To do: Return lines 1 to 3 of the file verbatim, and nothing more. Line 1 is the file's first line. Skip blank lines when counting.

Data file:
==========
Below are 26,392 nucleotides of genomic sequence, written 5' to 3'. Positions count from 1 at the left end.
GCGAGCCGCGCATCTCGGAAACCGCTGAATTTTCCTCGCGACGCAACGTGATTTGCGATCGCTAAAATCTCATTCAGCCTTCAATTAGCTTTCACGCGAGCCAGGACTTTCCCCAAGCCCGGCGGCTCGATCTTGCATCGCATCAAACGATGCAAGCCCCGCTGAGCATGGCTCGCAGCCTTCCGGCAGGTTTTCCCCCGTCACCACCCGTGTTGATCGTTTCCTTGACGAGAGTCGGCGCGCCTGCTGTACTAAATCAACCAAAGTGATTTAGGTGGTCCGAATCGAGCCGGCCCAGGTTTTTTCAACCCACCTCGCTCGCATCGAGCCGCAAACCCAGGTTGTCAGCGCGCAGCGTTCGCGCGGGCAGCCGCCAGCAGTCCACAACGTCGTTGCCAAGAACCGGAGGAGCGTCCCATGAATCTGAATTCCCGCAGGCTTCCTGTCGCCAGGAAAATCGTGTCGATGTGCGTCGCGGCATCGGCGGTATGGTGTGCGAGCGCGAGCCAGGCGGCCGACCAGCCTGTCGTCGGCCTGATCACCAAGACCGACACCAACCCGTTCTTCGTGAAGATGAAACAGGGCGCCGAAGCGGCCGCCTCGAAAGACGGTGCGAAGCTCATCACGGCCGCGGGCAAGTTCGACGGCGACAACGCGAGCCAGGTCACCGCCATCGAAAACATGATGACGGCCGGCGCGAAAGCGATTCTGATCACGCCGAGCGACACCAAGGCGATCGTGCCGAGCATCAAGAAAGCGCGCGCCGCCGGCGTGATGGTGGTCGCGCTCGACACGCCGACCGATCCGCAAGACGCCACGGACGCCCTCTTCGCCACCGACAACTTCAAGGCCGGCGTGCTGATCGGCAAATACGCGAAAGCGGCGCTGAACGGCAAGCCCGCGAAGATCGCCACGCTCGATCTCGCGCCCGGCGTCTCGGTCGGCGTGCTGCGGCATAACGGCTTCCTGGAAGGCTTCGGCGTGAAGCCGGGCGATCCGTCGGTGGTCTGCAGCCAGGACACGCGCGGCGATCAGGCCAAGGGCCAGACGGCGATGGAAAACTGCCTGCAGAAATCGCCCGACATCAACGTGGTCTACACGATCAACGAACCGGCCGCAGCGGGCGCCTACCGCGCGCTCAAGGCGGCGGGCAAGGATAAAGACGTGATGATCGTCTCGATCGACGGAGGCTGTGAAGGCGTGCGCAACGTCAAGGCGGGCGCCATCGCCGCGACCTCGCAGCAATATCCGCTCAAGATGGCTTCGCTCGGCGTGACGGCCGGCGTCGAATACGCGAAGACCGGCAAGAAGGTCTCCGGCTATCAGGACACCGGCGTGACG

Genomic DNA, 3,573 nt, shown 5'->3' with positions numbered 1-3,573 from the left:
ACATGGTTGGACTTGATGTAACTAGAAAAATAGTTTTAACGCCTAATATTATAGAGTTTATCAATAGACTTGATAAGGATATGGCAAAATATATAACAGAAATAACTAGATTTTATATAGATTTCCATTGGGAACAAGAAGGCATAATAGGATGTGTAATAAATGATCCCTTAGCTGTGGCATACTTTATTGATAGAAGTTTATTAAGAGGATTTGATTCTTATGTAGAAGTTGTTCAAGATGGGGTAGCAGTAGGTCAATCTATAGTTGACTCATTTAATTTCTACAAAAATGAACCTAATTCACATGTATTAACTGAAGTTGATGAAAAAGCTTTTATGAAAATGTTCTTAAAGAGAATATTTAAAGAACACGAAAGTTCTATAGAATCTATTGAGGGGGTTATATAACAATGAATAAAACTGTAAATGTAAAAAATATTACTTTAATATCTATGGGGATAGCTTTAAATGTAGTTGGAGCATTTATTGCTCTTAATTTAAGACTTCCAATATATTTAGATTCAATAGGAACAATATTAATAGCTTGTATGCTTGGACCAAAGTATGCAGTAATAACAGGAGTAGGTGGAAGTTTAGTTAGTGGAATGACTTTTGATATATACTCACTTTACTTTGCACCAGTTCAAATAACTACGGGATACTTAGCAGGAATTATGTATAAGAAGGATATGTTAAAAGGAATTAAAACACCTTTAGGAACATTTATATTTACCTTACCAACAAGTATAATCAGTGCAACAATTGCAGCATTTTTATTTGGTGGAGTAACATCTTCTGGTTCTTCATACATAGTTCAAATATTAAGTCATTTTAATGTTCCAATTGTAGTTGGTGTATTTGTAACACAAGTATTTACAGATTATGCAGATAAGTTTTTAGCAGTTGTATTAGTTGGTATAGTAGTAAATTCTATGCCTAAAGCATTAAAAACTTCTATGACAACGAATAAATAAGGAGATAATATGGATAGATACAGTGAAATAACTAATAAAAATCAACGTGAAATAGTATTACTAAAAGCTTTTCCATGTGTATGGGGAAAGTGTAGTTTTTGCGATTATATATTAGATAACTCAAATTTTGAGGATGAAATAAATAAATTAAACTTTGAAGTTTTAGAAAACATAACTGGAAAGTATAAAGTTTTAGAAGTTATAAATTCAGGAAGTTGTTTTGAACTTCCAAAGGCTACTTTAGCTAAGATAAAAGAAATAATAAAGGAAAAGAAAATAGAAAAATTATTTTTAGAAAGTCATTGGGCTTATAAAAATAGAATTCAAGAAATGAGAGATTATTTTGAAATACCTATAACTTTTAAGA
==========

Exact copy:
Below are 26,392 nucleotides of genomic sequence, written 5' to 3'. Positions count from 1 at the left end.
GCGAGCCGCGCATCTCGGAAACCGCTGAATTTTCCTCGCGACGCAACGTGATTTGCGATCGCTAAAATCTCATTCAGCCTTCAATTAGCTTTCACGCGAGCCAGGACTTTCCCCAAGCCCGGCGGCTCGATCTTGCATCGCATCAAACGATGCAAGCCCCGCTGAGCATGGCTCGCAGCCTTCCGGCAGGTTTTCCCCCGTCACCACCCGTGTTGATCGTTTCCTTGACGAGAGTCGGCGCGCCTGCTGTACTAAATCAACCAAAGTGATTTAGGTGGTCCGAATCGAGCCGGCCCAGGTTTTTTCAACCCACCTCGCTCGCATCGAGCCGCAAACCCAGGTTGTCAGCGCGCAGCGTTCGCGCGGGCAGCCGCCAGCAGTCCACAACGTCGTTGCCAAGAACCGGAGGAGCGTCCCATGAATCTGAATTCCCGCAGGCTTCCTGTCGCCAGGAAAATCGTGTCGATGTGCGTCGCGGCATCGGCGGTATGGTGTGCGAGCGCGAGCCAGGCGGCCGACCAGCCTGTCGTCGGCCTGATCACCAAGACCGACACCAACCCGTTCTTCGTGAAGATGAAACAGGGCGCCGAAGCGGCCGCCTCGAAAGACGGTGCGAAGCTCATCACGGCCGCGGGCAAGTTCGACGGCGACAACGCGAGCCAGGTCACCGCCATCGAAAACATGATGACGGCCGGCGCGAAAGCGATTCTGATCACGCCGAGCGACACCAAGGCGATCGTGCCGAGCATCAAGAAAGCGCGCGCCGCCGGCGTGATGGTGGTCGCGCTCGACACGCCGACCGATCCGCAAGACGCCACGGACGCCCTCTTCGCCACCGACAACTTCAAGGCCGGCGTGCTGATCGGCAAATACGCGAAAGCGGCGCTGAACGGCAAGCCCGCGAAGATCGCCACGCTCGATCTCGCGCCCGGCGTCTCGGTCGGCGTGCTGCGGCATAACGGCTTCCTGGAAGGCTTCGGCGTGAAGCCGGGCGATCCGTCGGTGGTCTGCAGCCAGGACACGCGCGGCGATCAGGCCAAGGGCCAGACGGCGATGGAAAACTGCCTGCAGAAATCGCCCGACATCAACGTGGTCTACACGATCAACGAACCGGCCGCAGCGGGCGCCTACCGCGCGCTCAAGGCGGCGGGCAAGGATAAAGACGTGATGATCGTCTCGATCGACGGAGGCTGTGAAGGCGTGCGCAACGTCAAGGCGGGCGCCATCGCCGCGACCTCGCAGCAATATCCGCTCAAGATGGCTTCGCTCGGCGTGACGGCCGGCGTCGAATACGCGAAGACCGGCAAGAAGGTCTCCGGCTATCAGGACACCGGCGTGACG

Genomic DNA, 3,573 nt, shown 5'->3' with positions numbered 1-3,573 from the left: